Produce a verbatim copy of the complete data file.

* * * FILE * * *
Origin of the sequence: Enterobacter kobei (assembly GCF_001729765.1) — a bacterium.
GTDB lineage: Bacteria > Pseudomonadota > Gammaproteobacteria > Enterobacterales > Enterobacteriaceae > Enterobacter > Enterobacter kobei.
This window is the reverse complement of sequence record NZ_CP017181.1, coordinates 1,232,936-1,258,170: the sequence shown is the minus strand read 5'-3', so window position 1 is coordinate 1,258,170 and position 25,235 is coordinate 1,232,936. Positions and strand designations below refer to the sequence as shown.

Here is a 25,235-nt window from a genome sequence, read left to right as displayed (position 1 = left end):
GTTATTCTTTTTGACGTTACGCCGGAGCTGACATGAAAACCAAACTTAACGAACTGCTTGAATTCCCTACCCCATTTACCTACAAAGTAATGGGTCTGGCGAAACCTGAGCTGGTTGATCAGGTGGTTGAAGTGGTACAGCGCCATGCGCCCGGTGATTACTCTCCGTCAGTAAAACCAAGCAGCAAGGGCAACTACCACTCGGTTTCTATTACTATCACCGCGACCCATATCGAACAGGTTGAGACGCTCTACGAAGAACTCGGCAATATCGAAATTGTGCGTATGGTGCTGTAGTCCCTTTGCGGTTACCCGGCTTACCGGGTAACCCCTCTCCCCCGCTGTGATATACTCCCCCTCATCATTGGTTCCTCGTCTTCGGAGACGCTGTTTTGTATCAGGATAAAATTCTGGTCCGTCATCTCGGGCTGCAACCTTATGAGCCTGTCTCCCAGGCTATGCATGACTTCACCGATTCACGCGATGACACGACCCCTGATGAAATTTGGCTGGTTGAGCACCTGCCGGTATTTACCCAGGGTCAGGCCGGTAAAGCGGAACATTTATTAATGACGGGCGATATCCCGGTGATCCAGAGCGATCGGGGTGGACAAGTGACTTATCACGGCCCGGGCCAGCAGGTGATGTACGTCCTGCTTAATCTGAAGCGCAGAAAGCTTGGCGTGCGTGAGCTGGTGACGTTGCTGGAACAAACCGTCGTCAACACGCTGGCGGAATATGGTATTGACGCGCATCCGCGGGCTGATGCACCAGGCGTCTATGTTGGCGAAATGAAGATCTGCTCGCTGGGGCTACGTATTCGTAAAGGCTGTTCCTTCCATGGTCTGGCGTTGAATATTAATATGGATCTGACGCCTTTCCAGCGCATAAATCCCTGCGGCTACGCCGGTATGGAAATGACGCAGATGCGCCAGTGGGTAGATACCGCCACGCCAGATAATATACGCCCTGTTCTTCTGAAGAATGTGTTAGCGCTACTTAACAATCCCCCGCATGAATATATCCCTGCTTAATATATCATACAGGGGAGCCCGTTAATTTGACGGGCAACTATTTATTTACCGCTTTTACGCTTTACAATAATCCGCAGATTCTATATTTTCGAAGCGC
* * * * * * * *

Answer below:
Origin of the sequence: Enterobacter kobei (assembly GCF_001729765.1) — a bacterium.
GTDB lineage: Bacteria > Pseudomonadota > Gammaproteobacteria > Enterobacterales > Enterobacteriaceae > Enterobacter > Enterobacter kobei.
This window is the reverse complement of sequence record NZ_CP017181.1, coordinates 1,232,936-1,258,170: the sequence shown is the minus strand read 5'-3', so window position 1 is coordinate 1,258,170 and position 25,235 is coordinate 1,232,936. Positions and strand designations below refer to the sequence as shown.

Here is a 25,235-nt window from a genome sequence, read left to right as displayed (position 1 = left end):
GTTATTCTTTTTGACGTTACGCCGGAGCTGACATGAAAACCAAACTTAACGAACTGCTTGAATTCCCTACCCCATTTACCTACAAAGTAATGGGTCTGGCGAAACCTGAGCTGGTTGATCAGGTGGTTGAAGTGGTACAGCGCCATGCGCCCGGTGATTACTCTCCGTCAGTAAAACCAAGCAGCAAGGGCAACTACCACTCGGTTTCTATTACTATCACCGCGACCCATATCGAACAGGTTGAGACGCTCTACGAAGAACTCGGCAATATCGAAATTGTGCGTATGGTGCTGTAGTCCCTTTGCGGTTACCCGGCTTACCGGGTAACCCCTCTCCCCCGCTGTGATATACTCCCCCTCATCATTGGTTCCTCGTCTTCGGAGACGCTGTTTTGTATCAGGATAAAATTCTGGTCCGTCATCTCGGGCTGCAACCTTATGAGCCTGTCTCCCAGGCTATGCATGACTTCACCGATTCACGCGATGACACGACCCCTGATGAAATTTGGCTGGTTGAGCACCTGCCGGTATTTACCCAGGGTCAGGCCGGTAAAGCGGAACATTTATTAATGACGGGCGATATCCCGGTGATCCAGAGCGATCGGGGTGGACAAGTGACTTATCACGGCCCGGGCCAGCAGGTGATGTACGTCCTGCTTAATCTGAAGCGCAGAAAGCTTGGCGTGCGTGAGCTGGTGACGTTGCTGGAACAAACCGTCGTCAACACGCTGGCGGAATATGGTATTGACGCGCATCCGCGGGCTGATGCACCAGGCGTCTATGTTGGCGAAATGAAGATCTGCTCGCTGGGGCTACGTATTCGTAAAGGCTGTTCCTTCCATGGTCTGGCGTTGAATATTAATATGGATCTGACGCCTTTCCAGCGCATAAATCCCTGCGGCTACGCCGGTATGGAAATGACGCAGATGCGCCAGTGGGTAGATACCGCCACGCCAGATAATATACGCCCTGTTCTTCTGAAGAATGTGTTAGCGCTACTTAACAATCCCCCGCATGAATATATCCCTGCTTAATATATCATACAGGGGAGCCCGTTAATTTGACGGGCAACTATTTATTTACCGCTTTTACGCTTTACAATAATCCGCAGATTCTATATTTTCGAAGCGC